Survival analysis is used in many contexts. Some examples include:
- Medical research: fraction of patients living for a certain amount of time after treatment.
- Economics: length of time people remain unemployed after a job loss.
- Engineering: time until failure of machine parts.
- Ecology: how long fleshy fruits remain on plants before they are removed by frugivores.
How can you estimate the probability of survival from empirical data? One method is to compute a Kaplan-Meier curve (or Kaplan-Meier estimator). The Kaplan-Meier curve calculate survival as the share of individuals who do not fail (e.g., break, die, find a job, of individuals) before a given time period.
One advantage of the Kaplan-Meier curve is that it can take into account censored data. Such as cases where a study ends before failure (or in the medical case often death), or due to other forms of censoring within the study horizon (e.g., removal of a part before failure, patient attrition).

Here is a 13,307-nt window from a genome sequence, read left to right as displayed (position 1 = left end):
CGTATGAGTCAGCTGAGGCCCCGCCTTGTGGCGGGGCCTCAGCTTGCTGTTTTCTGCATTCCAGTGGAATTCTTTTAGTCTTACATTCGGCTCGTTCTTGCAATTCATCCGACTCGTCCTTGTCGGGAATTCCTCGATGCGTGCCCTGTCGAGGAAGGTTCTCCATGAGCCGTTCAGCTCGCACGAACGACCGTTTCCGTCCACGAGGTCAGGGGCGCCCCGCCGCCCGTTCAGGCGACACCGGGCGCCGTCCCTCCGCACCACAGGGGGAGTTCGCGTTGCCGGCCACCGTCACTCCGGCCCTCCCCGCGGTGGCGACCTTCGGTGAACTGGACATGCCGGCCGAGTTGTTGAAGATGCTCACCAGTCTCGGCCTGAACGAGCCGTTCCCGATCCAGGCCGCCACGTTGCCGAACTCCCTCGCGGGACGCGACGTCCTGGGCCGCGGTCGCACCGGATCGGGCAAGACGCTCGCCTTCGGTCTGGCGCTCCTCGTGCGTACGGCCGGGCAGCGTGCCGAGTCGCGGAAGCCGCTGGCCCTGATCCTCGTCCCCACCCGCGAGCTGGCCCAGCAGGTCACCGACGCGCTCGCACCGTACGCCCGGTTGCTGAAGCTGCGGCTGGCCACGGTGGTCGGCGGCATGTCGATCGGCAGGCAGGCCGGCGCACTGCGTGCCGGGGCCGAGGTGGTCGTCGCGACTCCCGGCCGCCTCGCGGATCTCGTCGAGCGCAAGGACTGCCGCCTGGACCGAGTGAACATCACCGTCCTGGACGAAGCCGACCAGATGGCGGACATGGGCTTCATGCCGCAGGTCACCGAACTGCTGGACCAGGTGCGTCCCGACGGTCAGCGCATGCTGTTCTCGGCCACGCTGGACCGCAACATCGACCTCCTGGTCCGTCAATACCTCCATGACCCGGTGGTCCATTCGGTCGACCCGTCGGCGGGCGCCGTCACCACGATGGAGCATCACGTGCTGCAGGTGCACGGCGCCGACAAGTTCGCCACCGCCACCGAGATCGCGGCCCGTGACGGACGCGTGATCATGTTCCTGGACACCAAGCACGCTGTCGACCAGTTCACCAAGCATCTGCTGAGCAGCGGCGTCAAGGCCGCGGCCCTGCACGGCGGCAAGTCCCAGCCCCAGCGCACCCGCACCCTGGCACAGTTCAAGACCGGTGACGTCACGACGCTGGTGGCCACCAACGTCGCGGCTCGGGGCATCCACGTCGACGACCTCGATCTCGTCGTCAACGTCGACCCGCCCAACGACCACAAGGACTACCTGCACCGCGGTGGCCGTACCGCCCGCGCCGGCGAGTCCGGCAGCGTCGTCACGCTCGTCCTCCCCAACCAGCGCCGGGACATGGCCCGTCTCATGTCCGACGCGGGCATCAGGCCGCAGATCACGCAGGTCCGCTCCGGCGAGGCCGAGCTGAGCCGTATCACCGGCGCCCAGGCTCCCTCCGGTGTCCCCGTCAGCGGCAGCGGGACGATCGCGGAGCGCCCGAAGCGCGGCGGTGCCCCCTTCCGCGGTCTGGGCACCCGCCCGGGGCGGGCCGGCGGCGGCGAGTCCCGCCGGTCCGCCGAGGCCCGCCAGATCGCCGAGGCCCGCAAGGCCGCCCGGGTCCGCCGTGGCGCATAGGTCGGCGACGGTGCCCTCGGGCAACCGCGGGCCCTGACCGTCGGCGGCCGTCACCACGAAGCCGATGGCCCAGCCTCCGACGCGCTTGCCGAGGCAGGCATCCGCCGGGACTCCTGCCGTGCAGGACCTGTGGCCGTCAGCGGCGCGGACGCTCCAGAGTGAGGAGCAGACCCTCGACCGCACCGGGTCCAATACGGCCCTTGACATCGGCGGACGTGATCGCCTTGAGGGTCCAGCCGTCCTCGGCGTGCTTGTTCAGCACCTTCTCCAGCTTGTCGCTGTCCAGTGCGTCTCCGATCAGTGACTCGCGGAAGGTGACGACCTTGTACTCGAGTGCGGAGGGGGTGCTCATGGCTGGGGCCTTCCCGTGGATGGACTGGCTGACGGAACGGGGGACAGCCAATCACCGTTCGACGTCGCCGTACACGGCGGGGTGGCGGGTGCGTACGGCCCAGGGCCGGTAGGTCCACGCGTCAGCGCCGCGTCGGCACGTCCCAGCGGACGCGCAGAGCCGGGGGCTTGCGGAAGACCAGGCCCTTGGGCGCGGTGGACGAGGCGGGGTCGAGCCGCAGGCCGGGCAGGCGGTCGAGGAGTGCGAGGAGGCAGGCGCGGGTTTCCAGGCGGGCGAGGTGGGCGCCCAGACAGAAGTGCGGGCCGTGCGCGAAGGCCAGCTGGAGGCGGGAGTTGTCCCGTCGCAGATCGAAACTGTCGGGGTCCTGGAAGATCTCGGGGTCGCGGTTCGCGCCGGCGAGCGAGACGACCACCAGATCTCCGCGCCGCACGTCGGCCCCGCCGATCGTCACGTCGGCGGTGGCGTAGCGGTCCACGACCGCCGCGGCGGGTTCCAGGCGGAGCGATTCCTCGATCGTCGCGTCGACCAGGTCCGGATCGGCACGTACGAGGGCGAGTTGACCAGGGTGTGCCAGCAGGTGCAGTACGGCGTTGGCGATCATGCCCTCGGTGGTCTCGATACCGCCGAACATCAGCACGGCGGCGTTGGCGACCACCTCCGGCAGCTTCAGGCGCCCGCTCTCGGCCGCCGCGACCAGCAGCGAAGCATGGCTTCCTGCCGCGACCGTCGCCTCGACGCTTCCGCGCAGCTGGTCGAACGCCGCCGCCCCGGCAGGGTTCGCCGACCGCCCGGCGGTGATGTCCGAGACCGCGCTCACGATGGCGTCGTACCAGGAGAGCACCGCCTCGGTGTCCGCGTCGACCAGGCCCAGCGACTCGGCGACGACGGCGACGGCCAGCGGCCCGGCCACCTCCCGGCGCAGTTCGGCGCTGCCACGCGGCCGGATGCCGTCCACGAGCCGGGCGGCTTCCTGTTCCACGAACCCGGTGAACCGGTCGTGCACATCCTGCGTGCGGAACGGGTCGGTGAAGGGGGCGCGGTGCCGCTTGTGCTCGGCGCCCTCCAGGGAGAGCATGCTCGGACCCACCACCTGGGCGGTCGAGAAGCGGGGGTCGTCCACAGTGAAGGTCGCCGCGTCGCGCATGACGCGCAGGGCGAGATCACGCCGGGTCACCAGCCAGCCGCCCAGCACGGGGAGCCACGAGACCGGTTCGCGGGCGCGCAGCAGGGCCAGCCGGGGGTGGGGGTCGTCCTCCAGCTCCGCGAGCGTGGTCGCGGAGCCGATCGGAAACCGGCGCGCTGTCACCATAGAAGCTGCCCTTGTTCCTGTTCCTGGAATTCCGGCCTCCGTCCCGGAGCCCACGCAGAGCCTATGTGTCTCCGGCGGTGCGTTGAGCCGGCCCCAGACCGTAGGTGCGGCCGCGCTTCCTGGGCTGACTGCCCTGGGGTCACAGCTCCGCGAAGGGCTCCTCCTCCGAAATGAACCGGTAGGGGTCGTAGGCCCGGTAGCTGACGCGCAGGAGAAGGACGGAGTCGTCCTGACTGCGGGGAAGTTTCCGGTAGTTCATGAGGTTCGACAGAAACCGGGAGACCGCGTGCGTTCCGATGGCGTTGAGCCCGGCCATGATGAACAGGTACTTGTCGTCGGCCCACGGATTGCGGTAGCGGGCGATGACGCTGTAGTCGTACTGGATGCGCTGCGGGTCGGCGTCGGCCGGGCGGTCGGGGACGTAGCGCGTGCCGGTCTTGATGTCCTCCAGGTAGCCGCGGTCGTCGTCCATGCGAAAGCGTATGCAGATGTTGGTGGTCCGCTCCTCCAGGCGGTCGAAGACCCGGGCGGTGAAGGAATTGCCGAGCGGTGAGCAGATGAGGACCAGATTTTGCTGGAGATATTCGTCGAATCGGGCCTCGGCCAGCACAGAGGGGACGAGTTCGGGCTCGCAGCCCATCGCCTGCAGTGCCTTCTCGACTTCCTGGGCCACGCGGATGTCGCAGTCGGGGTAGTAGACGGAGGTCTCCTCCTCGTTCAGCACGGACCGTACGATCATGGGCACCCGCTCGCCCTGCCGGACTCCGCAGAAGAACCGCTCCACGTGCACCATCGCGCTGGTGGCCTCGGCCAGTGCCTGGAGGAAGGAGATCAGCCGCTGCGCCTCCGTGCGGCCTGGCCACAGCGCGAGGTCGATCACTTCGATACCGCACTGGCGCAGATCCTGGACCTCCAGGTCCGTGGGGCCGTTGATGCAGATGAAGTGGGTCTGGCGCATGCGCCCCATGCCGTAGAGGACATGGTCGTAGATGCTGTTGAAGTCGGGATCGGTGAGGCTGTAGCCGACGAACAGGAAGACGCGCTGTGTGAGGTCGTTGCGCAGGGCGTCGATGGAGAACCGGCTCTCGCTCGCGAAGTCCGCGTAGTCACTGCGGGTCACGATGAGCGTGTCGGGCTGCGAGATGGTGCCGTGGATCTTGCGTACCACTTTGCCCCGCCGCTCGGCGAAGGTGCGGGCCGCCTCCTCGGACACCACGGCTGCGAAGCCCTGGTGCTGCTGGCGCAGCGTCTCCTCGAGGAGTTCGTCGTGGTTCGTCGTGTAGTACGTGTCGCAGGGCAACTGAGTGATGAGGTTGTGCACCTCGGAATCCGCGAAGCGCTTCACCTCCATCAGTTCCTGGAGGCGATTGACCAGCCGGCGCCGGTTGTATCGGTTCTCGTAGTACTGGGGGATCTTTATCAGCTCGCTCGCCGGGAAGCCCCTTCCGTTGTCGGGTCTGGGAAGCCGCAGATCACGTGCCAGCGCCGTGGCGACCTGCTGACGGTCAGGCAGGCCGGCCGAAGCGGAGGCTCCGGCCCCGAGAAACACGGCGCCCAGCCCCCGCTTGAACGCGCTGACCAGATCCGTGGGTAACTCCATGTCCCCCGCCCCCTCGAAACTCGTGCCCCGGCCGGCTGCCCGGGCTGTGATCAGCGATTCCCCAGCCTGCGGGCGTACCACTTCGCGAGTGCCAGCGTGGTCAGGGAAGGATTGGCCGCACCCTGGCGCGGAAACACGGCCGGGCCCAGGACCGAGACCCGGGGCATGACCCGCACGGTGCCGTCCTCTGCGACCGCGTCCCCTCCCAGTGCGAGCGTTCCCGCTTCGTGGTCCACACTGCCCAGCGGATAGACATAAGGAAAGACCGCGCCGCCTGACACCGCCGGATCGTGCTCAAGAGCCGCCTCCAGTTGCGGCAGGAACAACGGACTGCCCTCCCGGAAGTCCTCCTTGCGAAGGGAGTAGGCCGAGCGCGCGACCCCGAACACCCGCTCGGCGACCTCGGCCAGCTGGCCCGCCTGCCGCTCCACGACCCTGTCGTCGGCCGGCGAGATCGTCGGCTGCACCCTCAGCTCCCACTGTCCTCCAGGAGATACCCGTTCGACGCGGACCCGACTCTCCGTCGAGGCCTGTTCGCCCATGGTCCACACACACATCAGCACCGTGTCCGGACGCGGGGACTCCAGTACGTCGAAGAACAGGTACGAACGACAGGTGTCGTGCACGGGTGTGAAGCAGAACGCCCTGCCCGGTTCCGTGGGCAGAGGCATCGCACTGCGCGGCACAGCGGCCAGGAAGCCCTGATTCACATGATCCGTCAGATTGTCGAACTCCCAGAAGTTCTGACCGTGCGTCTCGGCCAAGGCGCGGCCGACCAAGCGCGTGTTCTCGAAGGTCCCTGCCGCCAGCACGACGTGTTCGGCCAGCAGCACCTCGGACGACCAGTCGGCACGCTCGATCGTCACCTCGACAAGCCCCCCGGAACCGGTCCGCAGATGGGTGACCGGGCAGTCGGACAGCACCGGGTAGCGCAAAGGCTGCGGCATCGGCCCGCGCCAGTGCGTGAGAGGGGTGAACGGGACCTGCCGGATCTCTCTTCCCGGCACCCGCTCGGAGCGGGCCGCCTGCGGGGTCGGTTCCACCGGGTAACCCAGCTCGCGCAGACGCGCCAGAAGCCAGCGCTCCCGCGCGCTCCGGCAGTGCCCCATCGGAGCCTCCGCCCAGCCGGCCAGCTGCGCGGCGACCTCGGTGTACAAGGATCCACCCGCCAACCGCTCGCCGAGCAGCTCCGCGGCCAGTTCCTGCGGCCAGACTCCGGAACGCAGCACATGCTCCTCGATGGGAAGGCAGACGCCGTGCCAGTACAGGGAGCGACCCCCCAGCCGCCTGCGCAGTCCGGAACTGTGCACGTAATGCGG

Kaplan-Meier curves are particularly useful for measuring the effectiveness of medical treatments. In randomized controlled trials (RCTs) comparing drug treatments against a placebo, one can create two Kaplan-Meier curves to compare the survival probabilities the two trial arms. Visually, one can often clearly see if the treatment is more effective than the control.
However, is there a statistical method for determining whether the two survival functions are equivalent? In fact, the answer is yes. It is called the log-rank test.
The Healthcare Economist has worked through an example in Excel to demonstrate how to calculate the survival functions as well as the log-rank test (EXAMPLE).